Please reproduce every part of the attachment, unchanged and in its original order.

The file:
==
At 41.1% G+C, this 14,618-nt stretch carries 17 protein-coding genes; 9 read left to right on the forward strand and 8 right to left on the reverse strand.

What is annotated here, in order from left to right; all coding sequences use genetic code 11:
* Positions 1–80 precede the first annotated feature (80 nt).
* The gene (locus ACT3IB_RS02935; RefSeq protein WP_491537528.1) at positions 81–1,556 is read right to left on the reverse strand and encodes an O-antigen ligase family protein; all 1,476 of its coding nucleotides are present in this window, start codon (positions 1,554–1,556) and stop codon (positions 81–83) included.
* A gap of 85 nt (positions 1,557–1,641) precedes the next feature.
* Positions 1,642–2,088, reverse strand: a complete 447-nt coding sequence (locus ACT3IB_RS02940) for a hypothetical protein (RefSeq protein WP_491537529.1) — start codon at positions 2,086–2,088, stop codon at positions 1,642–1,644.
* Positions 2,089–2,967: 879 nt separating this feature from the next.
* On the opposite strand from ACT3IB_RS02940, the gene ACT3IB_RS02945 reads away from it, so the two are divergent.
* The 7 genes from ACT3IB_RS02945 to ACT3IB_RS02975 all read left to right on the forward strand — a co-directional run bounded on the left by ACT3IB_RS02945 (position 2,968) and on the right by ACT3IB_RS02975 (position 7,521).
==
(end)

At 41.1% G+C, this 14,618-nt stretch carries 17 protein-coding genes; 9 read left to right on the forward strand and 8 right to left on the reverse strand.

What is annotated here, in order from left to right; all coding sequences use genetic code 11:
* Positions 1–80 precede the first annotated feature (80 nt).
* The gene (locus ACT3IB_RS02935; RefSeq protein WP_491537528.1) at positions 81–1,556 is read right to left on the reverse strand and encodes an O-antigen ligase family protein; all 1,476 of its coding nucleotides are present in this window, start codon (positions 1,554–1,556) and stop codon (positions 81–83) included.
* A gap of 85 nt (positions 1,557–1,641) precedes the next feature.
* Positions 1,642–2,088, reverse strand: a complete 447-nt coding sequence (locus ACT3IB_RS02940) for a hypothetical protein (RefSeq protein WP_491537529.1) — start codon at positions 2,086–2,088, stop codon at positions 1,642–1,644.
* Positions 2,089–2,967: 879 nt separating this feature from the next.
* On the opposite strand from ACT3IB_RS02940, the gene ACT3IB_RS02945 reads away from it, so the two are divergent.
* The 7 genes from ACT3IB_RS02945 to ACT3IB_RS02975 all read left to right on the forward strand — a co-directional run bounded on the left by ACT3IB_RS02945 (position 2,968) and on the right by ACT3IB_RS02975 (position 7,521).